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Ask Dr. K: Reducing systolic blood pressure helps heart

DEAR DOCTOR K: I’m 71 years old. My systolic blood pressure is usually in the 150s to 160s, which is high. But my diastolic blood pressure is usually in the 70s, which is normal. Do I need treatment?

DEAR READER: A blood pressure measurement includes two numbers: systolic pressure (the upper number) and diastolic pressure (the lower number). These numbers are measured in millimeters of mercury, or mmHg.

Your systolic pressure is high: 140 mmHg or over is high. And your lower number is normal: normal diastolic pressure is below 80 mmHg. When your systolic blood pressure is high and your diastolic blood pressure is low, it’s called isolated systolic hypertension (ISH). People with ISH do benefit from treatment, as it lowers the risk of heart disease and stroke.

Are you currently being treated for high blood pressure (hypertension)? If not, your doctor might start with lifestyle changes. Regular exercise, weight loss and cutting down on salt in your diet might fix the problem without medication.

If lifestyle changes aren’t enough, you’ll likely need medication. Because of your age, your doctor will probably aim to first gently lower your systolic pressure to below 150 mmHg. If you don’t have any bothersome symptoms, such as lightheadedness, your doctor will push to get your systolic pressure below 140 mmHg. Such treatment is also likely to lower your diastolic pressure, but the focus should be on your systolic pressure.

I was taught three things in medical school: (1) all that really mattered was the diastolic pressure; (2) older people had naturally higher pressures, so they didn’t need treatment; and (3) when you treated older patients, it caused symptoms such as lightheadedness.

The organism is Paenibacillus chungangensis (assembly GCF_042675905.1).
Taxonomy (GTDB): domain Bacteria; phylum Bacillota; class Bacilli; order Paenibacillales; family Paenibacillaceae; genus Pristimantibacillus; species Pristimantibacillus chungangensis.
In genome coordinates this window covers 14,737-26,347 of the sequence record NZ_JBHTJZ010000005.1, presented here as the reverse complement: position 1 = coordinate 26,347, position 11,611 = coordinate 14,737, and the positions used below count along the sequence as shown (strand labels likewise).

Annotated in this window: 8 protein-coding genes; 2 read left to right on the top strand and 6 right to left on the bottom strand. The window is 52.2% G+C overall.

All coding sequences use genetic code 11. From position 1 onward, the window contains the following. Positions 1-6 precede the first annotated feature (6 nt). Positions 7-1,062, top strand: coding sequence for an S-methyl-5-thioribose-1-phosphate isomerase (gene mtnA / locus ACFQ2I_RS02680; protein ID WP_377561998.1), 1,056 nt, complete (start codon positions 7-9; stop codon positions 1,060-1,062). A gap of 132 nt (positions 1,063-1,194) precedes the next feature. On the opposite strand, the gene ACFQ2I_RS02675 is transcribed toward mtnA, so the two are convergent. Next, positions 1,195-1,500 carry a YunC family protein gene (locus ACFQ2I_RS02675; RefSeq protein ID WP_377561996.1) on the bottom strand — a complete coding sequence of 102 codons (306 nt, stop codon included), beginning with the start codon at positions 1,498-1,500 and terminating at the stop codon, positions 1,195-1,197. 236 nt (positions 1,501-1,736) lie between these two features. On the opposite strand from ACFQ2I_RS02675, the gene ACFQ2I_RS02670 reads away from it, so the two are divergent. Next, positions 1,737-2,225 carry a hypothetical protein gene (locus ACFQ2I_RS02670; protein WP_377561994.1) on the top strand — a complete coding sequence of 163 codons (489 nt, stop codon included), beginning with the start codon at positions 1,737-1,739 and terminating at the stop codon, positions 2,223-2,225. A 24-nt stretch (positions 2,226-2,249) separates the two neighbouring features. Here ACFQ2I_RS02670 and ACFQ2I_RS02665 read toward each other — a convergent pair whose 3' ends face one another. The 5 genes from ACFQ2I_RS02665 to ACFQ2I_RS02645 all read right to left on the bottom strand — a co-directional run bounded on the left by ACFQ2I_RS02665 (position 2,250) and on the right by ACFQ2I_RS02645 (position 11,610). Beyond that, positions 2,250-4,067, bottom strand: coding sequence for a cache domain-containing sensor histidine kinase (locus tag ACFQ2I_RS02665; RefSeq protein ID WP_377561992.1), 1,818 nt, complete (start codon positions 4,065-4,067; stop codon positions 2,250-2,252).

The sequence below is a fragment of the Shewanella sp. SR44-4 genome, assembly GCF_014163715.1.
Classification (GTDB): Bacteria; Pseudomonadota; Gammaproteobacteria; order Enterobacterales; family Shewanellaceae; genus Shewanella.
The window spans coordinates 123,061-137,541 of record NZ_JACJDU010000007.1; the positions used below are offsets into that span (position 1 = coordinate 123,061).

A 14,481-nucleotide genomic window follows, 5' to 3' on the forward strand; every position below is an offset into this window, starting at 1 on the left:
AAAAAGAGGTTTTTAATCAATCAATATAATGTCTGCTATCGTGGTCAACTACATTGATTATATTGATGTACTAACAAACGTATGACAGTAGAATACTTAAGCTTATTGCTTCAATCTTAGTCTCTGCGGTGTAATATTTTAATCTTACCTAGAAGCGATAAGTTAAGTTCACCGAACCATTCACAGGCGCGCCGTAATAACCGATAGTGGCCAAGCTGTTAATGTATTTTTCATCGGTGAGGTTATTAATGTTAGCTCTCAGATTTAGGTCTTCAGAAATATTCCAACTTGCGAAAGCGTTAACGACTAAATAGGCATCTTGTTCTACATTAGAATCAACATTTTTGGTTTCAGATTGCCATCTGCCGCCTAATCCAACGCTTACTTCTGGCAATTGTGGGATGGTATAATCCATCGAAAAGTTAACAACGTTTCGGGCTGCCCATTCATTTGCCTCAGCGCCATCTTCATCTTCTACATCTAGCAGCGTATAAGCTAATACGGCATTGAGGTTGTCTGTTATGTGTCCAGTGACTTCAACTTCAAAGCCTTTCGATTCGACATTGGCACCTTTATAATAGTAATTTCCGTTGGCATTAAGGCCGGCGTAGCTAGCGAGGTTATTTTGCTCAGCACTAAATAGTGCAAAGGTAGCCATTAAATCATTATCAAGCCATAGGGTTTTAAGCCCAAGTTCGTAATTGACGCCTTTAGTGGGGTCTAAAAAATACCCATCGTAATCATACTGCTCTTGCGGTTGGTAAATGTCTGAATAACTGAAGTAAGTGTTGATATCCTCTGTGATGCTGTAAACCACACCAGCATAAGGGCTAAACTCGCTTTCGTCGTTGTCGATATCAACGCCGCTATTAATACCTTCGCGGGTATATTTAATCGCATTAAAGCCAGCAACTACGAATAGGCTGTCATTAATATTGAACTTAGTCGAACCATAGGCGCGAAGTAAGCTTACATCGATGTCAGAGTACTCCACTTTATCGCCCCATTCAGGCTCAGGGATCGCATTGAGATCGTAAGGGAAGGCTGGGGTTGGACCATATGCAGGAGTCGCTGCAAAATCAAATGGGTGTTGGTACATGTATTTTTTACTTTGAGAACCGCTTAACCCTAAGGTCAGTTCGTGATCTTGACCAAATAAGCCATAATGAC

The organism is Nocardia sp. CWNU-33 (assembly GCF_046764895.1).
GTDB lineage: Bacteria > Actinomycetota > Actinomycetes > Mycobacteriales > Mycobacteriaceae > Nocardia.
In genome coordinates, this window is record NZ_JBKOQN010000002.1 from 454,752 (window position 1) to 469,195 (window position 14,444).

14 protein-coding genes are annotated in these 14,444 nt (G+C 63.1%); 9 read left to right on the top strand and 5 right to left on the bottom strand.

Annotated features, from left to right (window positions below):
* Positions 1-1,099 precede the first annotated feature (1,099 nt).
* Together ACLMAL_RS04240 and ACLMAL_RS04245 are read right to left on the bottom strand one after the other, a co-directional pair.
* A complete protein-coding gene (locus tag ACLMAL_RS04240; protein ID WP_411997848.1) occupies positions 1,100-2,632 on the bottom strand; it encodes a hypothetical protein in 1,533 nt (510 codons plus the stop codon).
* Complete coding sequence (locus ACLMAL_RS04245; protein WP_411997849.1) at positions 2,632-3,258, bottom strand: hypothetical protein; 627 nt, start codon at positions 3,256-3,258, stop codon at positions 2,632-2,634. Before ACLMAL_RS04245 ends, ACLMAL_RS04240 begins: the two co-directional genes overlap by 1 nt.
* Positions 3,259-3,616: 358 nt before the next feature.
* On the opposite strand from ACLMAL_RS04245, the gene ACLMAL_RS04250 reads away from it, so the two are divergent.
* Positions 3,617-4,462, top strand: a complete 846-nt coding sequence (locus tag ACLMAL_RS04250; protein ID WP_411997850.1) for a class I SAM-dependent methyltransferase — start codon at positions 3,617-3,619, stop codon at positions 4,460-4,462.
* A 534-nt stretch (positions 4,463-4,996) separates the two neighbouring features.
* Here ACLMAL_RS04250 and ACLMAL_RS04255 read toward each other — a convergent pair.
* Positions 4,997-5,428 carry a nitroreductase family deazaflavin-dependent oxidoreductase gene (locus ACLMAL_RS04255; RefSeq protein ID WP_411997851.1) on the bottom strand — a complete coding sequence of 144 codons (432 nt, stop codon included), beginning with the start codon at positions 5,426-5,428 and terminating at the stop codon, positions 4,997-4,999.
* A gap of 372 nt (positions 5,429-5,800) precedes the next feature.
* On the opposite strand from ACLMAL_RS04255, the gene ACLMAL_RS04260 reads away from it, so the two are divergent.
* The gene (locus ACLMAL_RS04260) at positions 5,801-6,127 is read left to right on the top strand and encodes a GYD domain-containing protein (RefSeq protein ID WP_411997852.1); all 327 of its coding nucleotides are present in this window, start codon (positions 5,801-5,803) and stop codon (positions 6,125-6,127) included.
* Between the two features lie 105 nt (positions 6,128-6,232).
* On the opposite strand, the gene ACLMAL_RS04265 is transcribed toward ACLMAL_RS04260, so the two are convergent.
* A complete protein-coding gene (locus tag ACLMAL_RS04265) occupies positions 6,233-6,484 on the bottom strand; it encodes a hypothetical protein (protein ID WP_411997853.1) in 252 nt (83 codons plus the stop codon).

Research since I was a medical student has shown conclusively that (1) and (2) are wrong. In fact, they were backward. Systolic pressure matters more than diastolic pressure, and older people clearly benefit from treatment. People like you with just a high systolic pressure are at higher risk for having a heart attack, heart failure or a stroke if you don’t get treatment. That’s as true for a 71-year-old person like you as for a 50-year-old person — even more true, since you’re at higher risk for heart disease and stroke at age 71 than at age 50.

It is true that a minority of older patients develop symptoms if blood pressure is lowered too suddenly. But that’s why your doctor is likely to go slow. I learned that lesson many years ago when I started taking care of a woman in her late 70s who had ISH.

She was not very receptive when I recommended treatment. She finally agreed, and I prescribed a standard dose of a blood pressure medicine. It made her quite dizzy, so she stopped taking it. It was six months before I could convince her to start again — on a lower dose. It worked like a charm.

Dr. Komaroff is a physician and professor at Harvard Medical School. To send questions, go to AskDoctorK.com, or write: Ask Doctor K, 10 Shattuck St., Second Floor, Boston, MA 02115.

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